Speech by Adv. Gesie van Deventer, Executive Mayor: Drakenstein, Tabling of 2011/12 Adjusted Budget for Drakenstein Municipality, Council chambers, Paarl, February 22 2012
The 2011/12 Adjusted Budget that I am tabling today, is the product of the immense work the new DA-led council has put in over the short period of just over eight months since we took office in mid-2011.
Allow me to use this opportunity to thank my colleagues on the Mayoral Committee as well as the hard-working and dedicated officials who have been instrumental in this process.
After a thorough analysis of Drakenstein Municipality's financial position, we are today presenting a budget aimed at achieving two things:
- financial stability, and
- improved delivery of services over time.
The proposed Expenditure Adjustment Budget is R1, 199, 885, 534
The proposed Operational Revenue Adjustment Budget is R1, 254, 105, 965
Capital Budget per IDP Strategic Objective Adjustment Budget is R320, 261, 231
Therefore, the Capital Adjustment Budget and Operational Adjustment Budget for the 2011/12 Adjusted Budget totals R1, 520, 146, 765
The Mayco member for Finance will outline the details of the budget shortly in his presentation.
Drakenstein under the ANC-led Council
Colleagues, I would like to use this opportunity to set out a few home truths about what has happened in this Municipality over the past few years.
The fact of the matter is that we inherited an administration in financial meltdown. And don't just take my word for it. Since 2007, the financial stability rating of the Municipality had steadily declined on all indicators according to municipal ratings agency, Ratings Afrika.
By 2011, ratings for the Municipality's financial position, operating performance and liabilities management had all dropped, in some cases by as much as half.
Of particular concern was the Municipality's liquidity, which declined to the extent that Ratings Afrika identified this as the single "biggest threat to the financial stability of the Municipality".
It is clear from this downward trend that if the ANC had remained in charge of Drakenstein for another five years, the Municipality would almost certainly have fell into serious financial trouble.
Since taking office, our own analysis has revealed that -- between 2008 and 2011 -- outstanding debt owed to the Municipality escalated from R209 million to R298 million.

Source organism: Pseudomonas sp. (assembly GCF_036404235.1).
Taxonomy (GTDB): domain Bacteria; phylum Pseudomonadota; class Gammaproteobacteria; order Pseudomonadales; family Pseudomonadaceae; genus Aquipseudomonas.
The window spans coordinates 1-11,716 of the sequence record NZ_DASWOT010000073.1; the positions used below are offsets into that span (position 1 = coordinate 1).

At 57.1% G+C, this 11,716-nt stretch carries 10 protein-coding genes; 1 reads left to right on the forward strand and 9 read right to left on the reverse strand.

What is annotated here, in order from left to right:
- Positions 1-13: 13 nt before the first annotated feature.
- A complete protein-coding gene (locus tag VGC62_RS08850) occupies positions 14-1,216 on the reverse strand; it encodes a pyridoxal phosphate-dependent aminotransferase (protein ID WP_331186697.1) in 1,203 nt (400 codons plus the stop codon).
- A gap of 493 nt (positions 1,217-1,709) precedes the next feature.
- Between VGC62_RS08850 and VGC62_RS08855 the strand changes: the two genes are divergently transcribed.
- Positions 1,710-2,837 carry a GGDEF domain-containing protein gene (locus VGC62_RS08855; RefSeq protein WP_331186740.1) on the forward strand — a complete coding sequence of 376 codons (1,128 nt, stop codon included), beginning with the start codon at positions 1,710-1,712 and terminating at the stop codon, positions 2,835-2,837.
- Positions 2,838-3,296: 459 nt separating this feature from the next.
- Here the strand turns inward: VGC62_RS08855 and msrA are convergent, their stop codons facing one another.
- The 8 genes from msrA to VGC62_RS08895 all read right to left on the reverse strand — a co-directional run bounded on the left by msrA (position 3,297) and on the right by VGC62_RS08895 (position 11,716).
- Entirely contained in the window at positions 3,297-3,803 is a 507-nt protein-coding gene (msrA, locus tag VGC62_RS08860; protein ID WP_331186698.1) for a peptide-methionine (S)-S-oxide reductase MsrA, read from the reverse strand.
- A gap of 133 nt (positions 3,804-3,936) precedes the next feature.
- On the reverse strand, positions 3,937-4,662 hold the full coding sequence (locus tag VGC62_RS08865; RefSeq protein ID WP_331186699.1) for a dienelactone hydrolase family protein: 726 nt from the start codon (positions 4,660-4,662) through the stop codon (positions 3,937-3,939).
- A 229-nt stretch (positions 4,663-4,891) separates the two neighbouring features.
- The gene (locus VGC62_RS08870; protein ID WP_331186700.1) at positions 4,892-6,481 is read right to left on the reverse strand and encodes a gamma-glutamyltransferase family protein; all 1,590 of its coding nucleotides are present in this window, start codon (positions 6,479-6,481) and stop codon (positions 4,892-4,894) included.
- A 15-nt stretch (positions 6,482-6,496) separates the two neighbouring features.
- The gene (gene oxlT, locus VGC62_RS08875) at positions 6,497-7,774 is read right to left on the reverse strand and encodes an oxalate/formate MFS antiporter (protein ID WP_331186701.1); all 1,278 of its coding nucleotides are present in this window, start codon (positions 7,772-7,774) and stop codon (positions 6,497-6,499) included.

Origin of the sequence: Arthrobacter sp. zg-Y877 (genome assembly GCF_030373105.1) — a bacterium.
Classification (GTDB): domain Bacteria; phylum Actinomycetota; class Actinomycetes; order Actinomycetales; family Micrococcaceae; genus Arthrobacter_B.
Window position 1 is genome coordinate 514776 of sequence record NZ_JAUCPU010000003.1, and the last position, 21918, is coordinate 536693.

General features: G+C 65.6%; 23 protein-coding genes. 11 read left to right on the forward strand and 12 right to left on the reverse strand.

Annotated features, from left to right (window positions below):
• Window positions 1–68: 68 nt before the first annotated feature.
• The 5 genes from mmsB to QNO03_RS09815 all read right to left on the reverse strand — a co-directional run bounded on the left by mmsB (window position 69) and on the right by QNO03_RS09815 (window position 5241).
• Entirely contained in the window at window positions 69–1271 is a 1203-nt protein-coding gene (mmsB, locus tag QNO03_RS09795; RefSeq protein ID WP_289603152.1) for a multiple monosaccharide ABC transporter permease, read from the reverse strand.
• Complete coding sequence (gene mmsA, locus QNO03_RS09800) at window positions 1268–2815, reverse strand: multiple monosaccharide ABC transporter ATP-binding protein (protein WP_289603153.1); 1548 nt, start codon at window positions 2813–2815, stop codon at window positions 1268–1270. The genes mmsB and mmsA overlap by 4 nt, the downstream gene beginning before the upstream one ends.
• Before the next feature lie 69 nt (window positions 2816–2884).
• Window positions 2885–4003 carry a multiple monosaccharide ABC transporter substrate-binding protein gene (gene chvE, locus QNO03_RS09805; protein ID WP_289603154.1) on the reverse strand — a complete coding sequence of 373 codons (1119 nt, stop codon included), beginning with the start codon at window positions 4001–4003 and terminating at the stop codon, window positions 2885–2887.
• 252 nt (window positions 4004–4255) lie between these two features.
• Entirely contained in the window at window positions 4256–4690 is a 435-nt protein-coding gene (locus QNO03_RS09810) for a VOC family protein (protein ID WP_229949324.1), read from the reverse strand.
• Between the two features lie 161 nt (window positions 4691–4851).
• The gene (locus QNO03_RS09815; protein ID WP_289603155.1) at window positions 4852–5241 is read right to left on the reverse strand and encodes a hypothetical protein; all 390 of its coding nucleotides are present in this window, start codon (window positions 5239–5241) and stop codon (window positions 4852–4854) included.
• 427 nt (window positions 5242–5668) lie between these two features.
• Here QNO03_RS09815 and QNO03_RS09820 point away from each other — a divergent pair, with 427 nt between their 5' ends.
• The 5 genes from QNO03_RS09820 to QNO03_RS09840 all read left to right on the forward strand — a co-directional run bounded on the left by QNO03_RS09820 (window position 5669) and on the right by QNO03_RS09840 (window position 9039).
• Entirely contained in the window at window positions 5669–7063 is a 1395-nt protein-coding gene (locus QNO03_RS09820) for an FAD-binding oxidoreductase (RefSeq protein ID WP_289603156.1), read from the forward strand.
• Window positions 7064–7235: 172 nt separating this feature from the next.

We found that money that should have been spent on service delivery was instead being spent on paying salaries and benefits. By 2011, the Municipality's staff costs had risen to nearly 30% of the operational cost.
In fact, by the time the ANC's 5-year term in charge had come to an end, the Municipality had become experts in what can only be called "creative accounting" to hide the financial decline in Drakenstein.
Since 2009, the money the Municipality had in the bank had dropped from R181.8 million to just R166.2 while total creditors for the same period increased from R160.5 million to R220 million.
Not surprisingly, by the end of the 2010/11 financial year, Drakenstein was facing a R53.8 million actual shortfall on its commitments.
The Municipality's worsening financial position was beginning to have an acute effect on its ability to deliver for residents.
According to the Auditor-General's latest report, senior officials began manipulating information on the Municipality's performance in an attempt to keep the inability to deliver away from public scrutiny.
Housing projects had practically come to a standstill, with some planned developments being delayed since as far back as 2004. Only 120 houses were delivered during the last financial year.
Money which should have been spent on maintaining and developing infrastructure was instead used to pay the operating expenses of the Municipality.
This is evident in the original 2011/12 budget, which the ANC approved before it lost power and which the DA had inherited.